By Patrick Stark, CFP®
I grew up in Paradise. Yes, that Paradise – the small town in Northern California that was devastated by a horrific wildfire on November 8th. The photo above is what remains of my childhood home.
My mom passed away in 2017 but my dad and a brother still lived there. A neighbor knocked on their door that fateful morning and alerted them as to the severity of the fire. They didn’t have much time to pack the car but were able to grab a few essentials before evacuating. There were fires burning all around them as they joined the epic traffic jams trying to get out of town. Thankfully, they were able to evacuate safely along with other friends and families who I’ve known for decades.
Some family members recently visited the property. The devastation is overwhelming; every home on our street was destroyed. There are ash piles a foot deep, burned out shells of appliances, mangled tools from my dad’s workshop, charred patio chairs, random pieces of cookware, items so disfigured that it’s impossible to tell what they were. A few items such as the birdbath in the backyard were salvaged as mementos.
At the entrance to the home there used to be a metal plaque with the following engraving: “House of Stark, established December 1st 1956”. That was the date my parents were married and began their family that eventually numbered six children and 12 grandkids. That plaque was the one item that everyone was hoping would eventually be found, but sadly never was.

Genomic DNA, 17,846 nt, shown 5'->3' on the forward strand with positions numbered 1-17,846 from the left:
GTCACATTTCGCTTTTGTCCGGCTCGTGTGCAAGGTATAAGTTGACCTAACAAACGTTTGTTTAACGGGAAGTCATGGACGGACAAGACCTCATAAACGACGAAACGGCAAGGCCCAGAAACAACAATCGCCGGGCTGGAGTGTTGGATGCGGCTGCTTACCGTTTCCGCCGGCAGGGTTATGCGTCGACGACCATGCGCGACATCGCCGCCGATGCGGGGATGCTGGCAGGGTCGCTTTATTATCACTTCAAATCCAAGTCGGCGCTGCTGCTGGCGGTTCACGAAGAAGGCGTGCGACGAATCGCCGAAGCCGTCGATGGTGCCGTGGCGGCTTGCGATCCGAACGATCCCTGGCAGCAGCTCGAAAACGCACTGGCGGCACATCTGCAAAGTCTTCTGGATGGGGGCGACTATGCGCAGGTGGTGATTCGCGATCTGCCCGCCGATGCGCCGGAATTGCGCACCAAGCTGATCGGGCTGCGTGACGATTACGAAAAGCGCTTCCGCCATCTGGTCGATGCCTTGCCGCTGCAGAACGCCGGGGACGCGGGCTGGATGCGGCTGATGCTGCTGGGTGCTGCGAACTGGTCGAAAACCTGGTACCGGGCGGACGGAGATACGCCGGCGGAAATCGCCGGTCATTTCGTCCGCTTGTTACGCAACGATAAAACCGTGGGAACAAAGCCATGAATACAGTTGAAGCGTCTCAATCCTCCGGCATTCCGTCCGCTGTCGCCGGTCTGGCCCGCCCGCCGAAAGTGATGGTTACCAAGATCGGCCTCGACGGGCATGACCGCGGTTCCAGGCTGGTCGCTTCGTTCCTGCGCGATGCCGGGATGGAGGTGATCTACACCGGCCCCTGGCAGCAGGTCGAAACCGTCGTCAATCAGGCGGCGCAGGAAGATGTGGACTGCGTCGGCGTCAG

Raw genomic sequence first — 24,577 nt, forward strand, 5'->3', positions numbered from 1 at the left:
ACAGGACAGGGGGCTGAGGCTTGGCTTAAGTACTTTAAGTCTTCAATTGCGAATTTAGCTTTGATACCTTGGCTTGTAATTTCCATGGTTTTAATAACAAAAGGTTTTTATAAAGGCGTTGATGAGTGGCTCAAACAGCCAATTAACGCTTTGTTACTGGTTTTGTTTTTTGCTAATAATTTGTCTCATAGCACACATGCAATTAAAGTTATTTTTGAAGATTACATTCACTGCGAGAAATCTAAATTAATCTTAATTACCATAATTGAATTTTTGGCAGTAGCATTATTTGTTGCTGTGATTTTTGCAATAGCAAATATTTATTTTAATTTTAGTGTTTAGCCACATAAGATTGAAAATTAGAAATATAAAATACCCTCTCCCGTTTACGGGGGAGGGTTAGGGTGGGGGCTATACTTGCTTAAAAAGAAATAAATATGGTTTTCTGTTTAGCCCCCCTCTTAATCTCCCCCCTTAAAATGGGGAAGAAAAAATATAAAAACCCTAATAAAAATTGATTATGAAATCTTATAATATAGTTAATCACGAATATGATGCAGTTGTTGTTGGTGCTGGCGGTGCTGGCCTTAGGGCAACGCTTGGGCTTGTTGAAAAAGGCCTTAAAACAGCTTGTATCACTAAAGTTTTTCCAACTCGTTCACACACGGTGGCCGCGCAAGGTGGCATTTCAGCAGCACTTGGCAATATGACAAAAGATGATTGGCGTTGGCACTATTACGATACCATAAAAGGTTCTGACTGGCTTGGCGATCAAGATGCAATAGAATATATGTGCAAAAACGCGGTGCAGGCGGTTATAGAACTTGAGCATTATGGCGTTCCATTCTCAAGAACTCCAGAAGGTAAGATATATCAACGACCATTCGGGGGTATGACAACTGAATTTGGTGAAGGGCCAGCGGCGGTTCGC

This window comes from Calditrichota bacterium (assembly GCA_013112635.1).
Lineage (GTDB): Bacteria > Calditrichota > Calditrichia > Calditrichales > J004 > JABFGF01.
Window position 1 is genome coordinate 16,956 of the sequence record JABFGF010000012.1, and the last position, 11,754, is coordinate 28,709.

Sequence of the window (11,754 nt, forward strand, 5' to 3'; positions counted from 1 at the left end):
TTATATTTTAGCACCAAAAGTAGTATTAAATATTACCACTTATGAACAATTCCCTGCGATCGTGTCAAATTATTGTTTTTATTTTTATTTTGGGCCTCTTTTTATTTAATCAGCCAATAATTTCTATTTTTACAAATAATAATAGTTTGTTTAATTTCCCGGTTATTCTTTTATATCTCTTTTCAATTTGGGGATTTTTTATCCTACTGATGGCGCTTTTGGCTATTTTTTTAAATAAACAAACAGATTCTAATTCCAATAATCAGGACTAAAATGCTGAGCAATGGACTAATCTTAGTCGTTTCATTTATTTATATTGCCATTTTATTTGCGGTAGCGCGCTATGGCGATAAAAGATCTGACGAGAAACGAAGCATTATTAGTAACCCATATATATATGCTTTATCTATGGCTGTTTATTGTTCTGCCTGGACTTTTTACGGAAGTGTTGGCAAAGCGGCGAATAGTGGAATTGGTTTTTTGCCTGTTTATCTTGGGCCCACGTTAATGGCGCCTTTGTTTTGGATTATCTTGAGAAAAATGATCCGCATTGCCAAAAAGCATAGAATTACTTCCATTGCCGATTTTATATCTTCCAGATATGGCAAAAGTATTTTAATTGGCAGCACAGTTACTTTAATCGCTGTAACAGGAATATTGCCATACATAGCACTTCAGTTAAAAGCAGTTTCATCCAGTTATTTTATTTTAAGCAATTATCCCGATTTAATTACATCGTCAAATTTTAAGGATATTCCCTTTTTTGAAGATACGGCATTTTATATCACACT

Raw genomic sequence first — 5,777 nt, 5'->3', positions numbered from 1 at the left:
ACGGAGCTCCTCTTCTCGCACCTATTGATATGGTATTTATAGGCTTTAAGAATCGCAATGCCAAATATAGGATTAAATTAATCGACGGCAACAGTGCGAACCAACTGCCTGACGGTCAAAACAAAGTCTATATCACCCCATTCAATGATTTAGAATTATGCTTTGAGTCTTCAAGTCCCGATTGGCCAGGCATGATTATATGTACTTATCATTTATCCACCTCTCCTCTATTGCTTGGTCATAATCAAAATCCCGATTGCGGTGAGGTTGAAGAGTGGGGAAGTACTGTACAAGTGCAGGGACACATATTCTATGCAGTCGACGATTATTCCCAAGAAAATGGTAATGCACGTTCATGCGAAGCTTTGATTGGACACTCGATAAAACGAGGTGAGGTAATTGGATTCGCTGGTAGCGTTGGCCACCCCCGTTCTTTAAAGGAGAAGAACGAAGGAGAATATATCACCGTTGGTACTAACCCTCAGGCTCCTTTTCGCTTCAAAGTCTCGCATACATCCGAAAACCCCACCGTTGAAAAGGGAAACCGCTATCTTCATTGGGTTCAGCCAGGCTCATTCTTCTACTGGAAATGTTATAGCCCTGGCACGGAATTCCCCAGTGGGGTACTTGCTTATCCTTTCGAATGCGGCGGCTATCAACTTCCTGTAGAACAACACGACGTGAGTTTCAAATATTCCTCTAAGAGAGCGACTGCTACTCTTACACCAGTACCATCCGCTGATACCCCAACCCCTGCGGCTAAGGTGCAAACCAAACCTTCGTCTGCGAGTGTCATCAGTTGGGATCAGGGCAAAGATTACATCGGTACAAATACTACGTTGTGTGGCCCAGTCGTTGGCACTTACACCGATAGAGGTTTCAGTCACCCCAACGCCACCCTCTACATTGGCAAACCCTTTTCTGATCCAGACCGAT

In my 20s and 30s I would come up to Paradise several times a year. The visits were fewer when I got married and began my own family, but I still tried to visit at least once a year. My son Garrett loved Paradise and enjoyed reliving my childhood memories. Nestled in the foothills of the Sierra Nevada mountains, Paradise had a unique, pine-fresh smell. Even now, when we’re in a cool, crisp forest-like setting, Garrett will say “This smells just like Paradise!”.
I have great memories of Paradise: family holidays with non-stop laughter, my old paper route on Pentz Road, kicking our shoes off the swings at my parochial elementary school, hiking down to the stream across the street from my home, Paradise High School, Christmas midnight Mass at St. Thomas More Church, jumping from the pillars of the Highway 70 bridge spanning Lake Oroville, La Comida restaurant on Skyway, Mountain Mike’s pizza on Clark Road, staying at the Ponderosa Gardens motel during visits, driving up to snowy Inskip during the winter. I loved the relaxed way of life in Paradise that was so different from the frenetic pace of southern California.
Even in the face of such a tragedy there are still reasons to be thankful. Losing my mom in 2017 was heartbreaking, but I’m comforted that she didn’t have to experience this. I’m thankful that my dad and brother were able to get out safely. I’m thankful that other friends and their families were able to evacuate. I’m thankful that my dad has adequate insurance. I’m thankful for family members who were immediately able to provide him housing. I’m thankful for the outpouring of support from around the country. I’m thankful for growing up in such a unique place. I’m thankful that my son and I visited Paradise just a few months before the fire. I’m thankful for the memories of Paradise that will never go away.
Paradise, you’ll remain in my heart forever.